Gov. Cuomo this week rationalized his refusal to debate challenger Zephyr Teachout by claiming, "I’ve been in many debates that I think were a disservice to democracy," adding, So anyone who says debates are always a service to democracy hasn’t watched all the debates that I’ve been in."

Narrowly speaking, he's right: Sometimes debates can leave the voters wanting more.

As the Times deadpanned this week, "When he was running for governor in 2010, Mr. Cuomo took part in only one debate: a seven-candidate free-for-all whose participants included a former madam."

In 2002, a similar spectacle unfolded as Gov. George Pataki twice debated his major party opponents only in the context of a forum also featuring candidates from Marijuana Reform, Right to Life and other minor parties.

These debates were good in that they gave voters a chance to hear a little from candidates and parties often ignored in the media and lacking the millions needed to pay for TV ads and direct mail.

But they were also rather superficial affairs: With so many candidates on the stage at once, it was hard to get any deep understanding of what the people most likely to be governor (i.e., the Republican and Democrat) wanted to do and why. In both cases, this worked to the advantage of the candidate with incumbency and/or money on their side (Pataki in '02 and Cuomo in '10) because it denied their chief rival the chance to go toe-to-toe with him.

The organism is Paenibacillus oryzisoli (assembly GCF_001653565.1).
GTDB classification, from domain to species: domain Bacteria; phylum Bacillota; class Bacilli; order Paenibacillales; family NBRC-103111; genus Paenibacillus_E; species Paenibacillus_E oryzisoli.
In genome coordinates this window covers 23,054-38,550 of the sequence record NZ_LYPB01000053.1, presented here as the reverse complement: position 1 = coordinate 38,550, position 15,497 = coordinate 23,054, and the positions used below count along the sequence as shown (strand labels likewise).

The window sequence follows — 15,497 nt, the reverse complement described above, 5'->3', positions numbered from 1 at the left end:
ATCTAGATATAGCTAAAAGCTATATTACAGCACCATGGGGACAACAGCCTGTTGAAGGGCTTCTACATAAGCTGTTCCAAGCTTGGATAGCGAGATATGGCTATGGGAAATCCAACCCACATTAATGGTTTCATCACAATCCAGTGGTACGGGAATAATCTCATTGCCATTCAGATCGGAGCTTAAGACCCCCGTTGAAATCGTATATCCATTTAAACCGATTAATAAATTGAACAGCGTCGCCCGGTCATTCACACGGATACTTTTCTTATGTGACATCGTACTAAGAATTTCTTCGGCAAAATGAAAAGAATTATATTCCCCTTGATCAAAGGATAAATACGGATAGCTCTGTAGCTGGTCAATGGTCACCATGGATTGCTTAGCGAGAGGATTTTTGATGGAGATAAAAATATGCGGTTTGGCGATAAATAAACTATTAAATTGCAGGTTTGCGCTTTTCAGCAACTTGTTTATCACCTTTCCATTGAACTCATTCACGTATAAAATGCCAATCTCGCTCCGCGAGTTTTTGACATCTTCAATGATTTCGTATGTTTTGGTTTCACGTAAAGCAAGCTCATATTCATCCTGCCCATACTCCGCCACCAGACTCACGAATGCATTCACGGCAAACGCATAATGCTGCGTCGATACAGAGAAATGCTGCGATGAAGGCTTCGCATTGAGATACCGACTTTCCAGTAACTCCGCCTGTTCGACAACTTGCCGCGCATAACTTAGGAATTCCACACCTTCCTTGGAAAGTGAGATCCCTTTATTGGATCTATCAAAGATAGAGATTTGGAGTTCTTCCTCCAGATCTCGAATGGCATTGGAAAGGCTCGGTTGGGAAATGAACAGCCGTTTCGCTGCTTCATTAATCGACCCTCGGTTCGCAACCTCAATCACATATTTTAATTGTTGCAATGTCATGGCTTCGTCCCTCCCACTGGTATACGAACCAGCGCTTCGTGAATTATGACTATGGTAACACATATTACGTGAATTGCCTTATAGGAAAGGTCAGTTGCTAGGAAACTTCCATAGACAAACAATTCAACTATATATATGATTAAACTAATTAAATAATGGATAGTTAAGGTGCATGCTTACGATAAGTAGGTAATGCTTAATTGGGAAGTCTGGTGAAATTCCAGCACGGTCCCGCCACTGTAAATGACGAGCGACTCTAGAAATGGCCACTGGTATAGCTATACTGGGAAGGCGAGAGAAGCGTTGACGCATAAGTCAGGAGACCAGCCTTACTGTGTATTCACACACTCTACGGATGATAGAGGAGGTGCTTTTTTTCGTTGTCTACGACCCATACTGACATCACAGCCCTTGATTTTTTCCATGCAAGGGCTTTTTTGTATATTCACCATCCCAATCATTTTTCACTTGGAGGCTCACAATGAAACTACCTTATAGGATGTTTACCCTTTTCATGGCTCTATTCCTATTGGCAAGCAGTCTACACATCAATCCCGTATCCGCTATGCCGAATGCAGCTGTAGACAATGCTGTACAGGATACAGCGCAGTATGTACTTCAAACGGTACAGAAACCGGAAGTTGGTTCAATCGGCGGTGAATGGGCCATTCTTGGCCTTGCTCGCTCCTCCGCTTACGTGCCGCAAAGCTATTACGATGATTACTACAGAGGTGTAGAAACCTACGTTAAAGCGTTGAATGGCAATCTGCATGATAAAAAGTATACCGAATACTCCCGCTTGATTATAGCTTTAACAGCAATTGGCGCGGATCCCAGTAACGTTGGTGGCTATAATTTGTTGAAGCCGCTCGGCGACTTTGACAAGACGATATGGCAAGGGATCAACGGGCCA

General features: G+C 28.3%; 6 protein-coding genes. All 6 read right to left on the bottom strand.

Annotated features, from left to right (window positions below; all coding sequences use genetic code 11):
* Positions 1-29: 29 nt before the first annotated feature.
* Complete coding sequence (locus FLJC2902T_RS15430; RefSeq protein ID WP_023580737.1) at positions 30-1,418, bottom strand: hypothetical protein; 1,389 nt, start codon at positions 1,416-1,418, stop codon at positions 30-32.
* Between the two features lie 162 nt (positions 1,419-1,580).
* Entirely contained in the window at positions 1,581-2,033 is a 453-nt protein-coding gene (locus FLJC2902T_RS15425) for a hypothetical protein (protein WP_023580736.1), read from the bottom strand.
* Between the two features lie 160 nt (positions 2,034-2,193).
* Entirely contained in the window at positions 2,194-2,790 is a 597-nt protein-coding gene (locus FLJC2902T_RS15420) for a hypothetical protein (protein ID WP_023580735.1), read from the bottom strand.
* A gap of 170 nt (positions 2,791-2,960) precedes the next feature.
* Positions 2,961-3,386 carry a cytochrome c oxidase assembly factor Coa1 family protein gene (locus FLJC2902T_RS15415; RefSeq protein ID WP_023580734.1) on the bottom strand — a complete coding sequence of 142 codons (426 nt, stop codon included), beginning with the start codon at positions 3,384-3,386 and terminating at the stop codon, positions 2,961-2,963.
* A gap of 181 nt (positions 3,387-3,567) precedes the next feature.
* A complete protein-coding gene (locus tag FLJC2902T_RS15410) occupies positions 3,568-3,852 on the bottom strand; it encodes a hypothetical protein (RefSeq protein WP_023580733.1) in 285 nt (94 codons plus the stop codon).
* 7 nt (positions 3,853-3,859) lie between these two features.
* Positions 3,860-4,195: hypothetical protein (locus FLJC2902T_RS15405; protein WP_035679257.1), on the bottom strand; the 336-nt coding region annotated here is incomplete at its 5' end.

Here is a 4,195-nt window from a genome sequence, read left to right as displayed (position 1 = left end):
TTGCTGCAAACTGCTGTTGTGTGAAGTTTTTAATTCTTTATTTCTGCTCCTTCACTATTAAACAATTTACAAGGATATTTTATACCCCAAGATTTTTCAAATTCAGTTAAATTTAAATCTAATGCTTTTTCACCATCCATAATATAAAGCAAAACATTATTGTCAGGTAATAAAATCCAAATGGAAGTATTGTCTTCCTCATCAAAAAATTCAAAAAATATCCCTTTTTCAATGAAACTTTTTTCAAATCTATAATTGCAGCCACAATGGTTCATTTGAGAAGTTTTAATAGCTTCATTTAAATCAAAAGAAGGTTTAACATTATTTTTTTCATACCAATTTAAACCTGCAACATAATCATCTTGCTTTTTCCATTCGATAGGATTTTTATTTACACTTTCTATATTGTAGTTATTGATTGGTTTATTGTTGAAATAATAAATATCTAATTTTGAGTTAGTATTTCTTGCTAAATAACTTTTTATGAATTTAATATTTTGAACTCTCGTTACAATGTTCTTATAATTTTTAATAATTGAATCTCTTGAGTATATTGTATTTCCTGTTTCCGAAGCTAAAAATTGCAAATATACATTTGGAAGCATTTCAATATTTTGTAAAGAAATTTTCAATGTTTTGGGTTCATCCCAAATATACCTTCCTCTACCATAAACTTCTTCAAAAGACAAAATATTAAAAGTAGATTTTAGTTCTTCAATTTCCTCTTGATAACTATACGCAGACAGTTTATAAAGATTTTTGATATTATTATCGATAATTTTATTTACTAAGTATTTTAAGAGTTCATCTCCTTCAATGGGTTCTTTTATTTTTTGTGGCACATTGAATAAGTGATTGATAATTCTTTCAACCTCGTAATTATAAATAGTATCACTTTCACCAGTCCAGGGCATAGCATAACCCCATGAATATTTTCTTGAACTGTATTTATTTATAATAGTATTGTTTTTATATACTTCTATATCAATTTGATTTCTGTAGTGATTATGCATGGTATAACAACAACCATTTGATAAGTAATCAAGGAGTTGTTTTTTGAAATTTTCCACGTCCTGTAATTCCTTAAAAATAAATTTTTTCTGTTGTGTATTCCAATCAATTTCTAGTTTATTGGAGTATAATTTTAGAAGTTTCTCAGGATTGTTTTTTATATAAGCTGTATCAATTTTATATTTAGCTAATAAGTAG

But this doesn't mean that debates are bad for democracy. It means that having too few of them is.

If Pataki had also gone one-on-one with Carl McCall (or had a three-way, if you'll forgive the term, including Independence Party candidate Tom Golisano) in 2002 and if Cuomo had faced off with Carl Paladino in 2010 after the multi-party debate was done, voters would have been better equipped to make their pick on Election Day.

Organizing a debate means making choices about who to invite, and those choices are not easy. I recently co-hosted a debate for a state Senate contest in Brooklyn where two established candidates with organizational support, Rubain Dorancy and Jesse Hamilton, are joined on the ballot by a very earnest perennial runner, Guillermo Philpotts, who has not reported any campaign donations or expenditures to the state.

The inclusive thing to do was invite Philpotts to the debate, which we did. But with only an hour on air, a lot of issues to cover and three voices to hear, it meant the debate was more of an exchange of sound-bites than an actual back-and-forth.

In 2005, I co-moderated a debate for minor party challengers to Mayor Bloomberg. On stage were a passionate public school teacher, a professorial environmentalist and a retired policer officer. There was also a stand-up comedian, a guy who later went to jail for threatening a reporter, and a candidate who wore goggles and discussed killing President Bush (which I pointed out was a federal crime). The exchange of sound policy ideas and truly absurd notions was, to say the least, lively.

If that had been the only debate of the 2005 season, it would have been a disaster for democracy. Fortunately, there were plenty of others for the major party contenders, so the third-party debate enriched the mix.

During the 2013 mayoral campaign, it's possible there were too many debates and forums. (Full disclosure: I contributed to the slew by hosting a forum on aging issues.) We reached a point where it felt like Bill de Blasio, Christine Quinn, et al., could have just sent a tape-player to take their place, so familiar were the questions and responses.

But this year's gubernatorial race will never risk hitting the point where debates become too much of a good thing.